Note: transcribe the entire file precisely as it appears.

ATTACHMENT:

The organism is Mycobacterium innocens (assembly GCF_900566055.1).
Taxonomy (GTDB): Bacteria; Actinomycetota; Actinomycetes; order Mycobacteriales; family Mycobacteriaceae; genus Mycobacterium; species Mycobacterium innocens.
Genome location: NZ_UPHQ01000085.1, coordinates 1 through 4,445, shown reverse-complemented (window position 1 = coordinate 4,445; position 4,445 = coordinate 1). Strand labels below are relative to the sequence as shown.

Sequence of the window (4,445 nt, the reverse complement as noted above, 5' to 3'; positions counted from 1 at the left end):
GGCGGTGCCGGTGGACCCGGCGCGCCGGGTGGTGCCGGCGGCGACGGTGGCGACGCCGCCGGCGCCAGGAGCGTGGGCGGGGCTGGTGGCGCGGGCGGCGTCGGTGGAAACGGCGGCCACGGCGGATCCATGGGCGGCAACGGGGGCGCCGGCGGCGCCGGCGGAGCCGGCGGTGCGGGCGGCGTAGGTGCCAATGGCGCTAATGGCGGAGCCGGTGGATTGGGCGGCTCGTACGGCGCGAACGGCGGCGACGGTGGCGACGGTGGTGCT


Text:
The organism is Mycobacterium innocens (assembly GCF_900566055.1).
Taxonomy (GTDB): Bacteria; Actinomycetota; Actinomycetes; order Mycobacteriales; family Mycobacteriaceae; genus Mycobacterium; species Mycobacterium innocens.
Genome location: NZ_UPHQ01000085.1, coordinates 1 through 4,445, shown reverse-complemented (window position 1 = coordinate 4,445; position 4,445 = coordinate 1). Strand labels below are relative to the sequence as shown.

Sequence of the window (4,445 nt, the reverse complement as noted above, 5' to 3'; positions counted from 1 at the left end):
GGCGGTGCCGGTGGACCCGGCGCGCCGGGTGGTGCCGGCGGCGACGGTGGCGACGCCGCCGGCGCCAGGAGCGTGGGCGGGGCTGGTGGCGCGGGCGGCGTCGGTGGAAACGGCGGCCACGGCGGATCCATGGGCGGCAACGGGGGCGCCGGCGGCGCCGGCGGAGCCGGCGGTGCGGGCGGCGTAGGTGCCAATGGCGCTAATGGCGGAGCCGGTGGATTGGGCGGCTCGTACGGCGCGAACGGCGGCGACGGTGGCGACGGTGGTGCT